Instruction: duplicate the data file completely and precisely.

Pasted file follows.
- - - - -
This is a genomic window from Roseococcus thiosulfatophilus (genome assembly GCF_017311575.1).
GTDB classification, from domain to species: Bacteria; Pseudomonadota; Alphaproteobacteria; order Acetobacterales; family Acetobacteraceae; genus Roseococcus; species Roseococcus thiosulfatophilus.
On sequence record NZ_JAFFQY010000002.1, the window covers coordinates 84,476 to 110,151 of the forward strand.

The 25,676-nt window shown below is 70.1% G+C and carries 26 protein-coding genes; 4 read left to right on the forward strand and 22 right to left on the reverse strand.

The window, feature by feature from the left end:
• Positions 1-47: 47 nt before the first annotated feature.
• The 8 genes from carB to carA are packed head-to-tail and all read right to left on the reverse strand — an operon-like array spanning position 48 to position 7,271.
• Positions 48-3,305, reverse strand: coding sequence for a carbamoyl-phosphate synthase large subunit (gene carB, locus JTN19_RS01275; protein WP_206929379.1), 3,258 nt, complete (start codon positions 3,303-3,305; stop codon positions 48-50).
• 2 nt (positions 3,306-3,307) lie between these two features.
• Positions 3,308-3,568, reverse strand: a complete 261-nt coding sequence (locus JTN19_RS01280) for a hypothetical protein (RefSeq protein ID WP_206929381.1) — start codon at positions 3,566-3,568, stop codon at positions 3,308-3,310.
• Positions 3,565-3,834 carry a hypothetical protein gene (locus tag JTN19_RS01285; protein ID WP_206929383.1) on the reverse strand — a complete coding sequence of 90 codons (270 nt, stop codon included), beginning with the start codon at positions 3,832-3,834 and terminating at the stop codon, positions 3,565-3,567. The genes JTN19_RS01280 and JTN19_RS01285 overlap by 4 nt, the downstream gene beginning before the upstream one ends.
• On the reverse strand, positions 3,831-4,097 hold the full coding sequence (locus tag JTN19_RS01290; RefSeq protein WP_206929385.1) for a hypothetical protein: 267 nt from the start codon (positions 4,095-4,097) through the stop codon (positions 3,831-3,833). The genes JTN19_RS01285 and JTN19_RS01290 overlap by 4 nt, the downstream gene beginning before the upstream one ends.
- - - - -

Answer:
This is a genomic window from Roseococcus thiosulfatophilus (genome assembly GCF_017311575.1).
GTDB classification, from domain to species: Bacteria; Pseudomonadota; Alphaproteobacteria; order Acetobacterales; family Acetobacteraceae; genus Roseococcus; species Roseococcus thiosulfatophilus.
On sequence record NZ_JAFFQY010000002.1, the window covers coordinates 84,476 to 110,151 of the forward strand.

The 25,676-nt window shown below is 70.1% G+C and carries 26 protein-coding genes; 4 read left to right on the forward strand and 22 right to left on the reverse strand.

The window, feature by feature from the left end:
• Positions 1-47: 47 nt before the first annotated feature.
• The 8 genes from carB to carA are packed head-to-tail and all read right to left on the reverse strand — an operon-like array spanning position 48 to position 7,271.
• Positions 48-3,305, reverse strand: coding sequence for a carbamoyl-phosphate synthase large subunit (gene carB, locus JTN19_RS01275; protein WP_206929379.1), 3,258 nt, complete (start codon positions 3,303-3,305; stop codon positions 48-50).
• 2 nt (positions 3,306-3,307) lie between these two features.
• Positions 3,308-3,568, reverse strand: a complete 261-nt coding sequence (locus JTN19_RS01280) for a hypothetical protein (RefSeq protein ID WP_206929381.1) — start codon at positions 3,566-3,568, stop codon at positions 3,308-3,310.
• Positions 3,565-3,834 carry a hypothetical protein gene (locus tag JTN19_RS01285; protein ID WP_206929383.1) on the reverse strand — a complete coding sequence of 90 codons (270 nt, stop codon included), beginning with the start codon at positions 3,832-3,834 and terminating at the stop codon, positions 3,565-3,567. The genes JTN19_RS01280 and JTN19_RS01285 overlap by 4 nt, the downstream gene beginning before the upstream one ends.
• On the reverse strand, positions 3,831-4,097 hold the full coding sequence (locus tag JTN19_RS01290; RefSeq protein WP_206929385.1) for a hypothetical protein: 267 nt from the start codon (positions 4,095-4,097) through the stop codon (positions 3,831-3,833). The genes JTN19_RS01285 and JTN19_RS01290 overlap by 4 nt, the downstream gene beginning before the upstream one ends.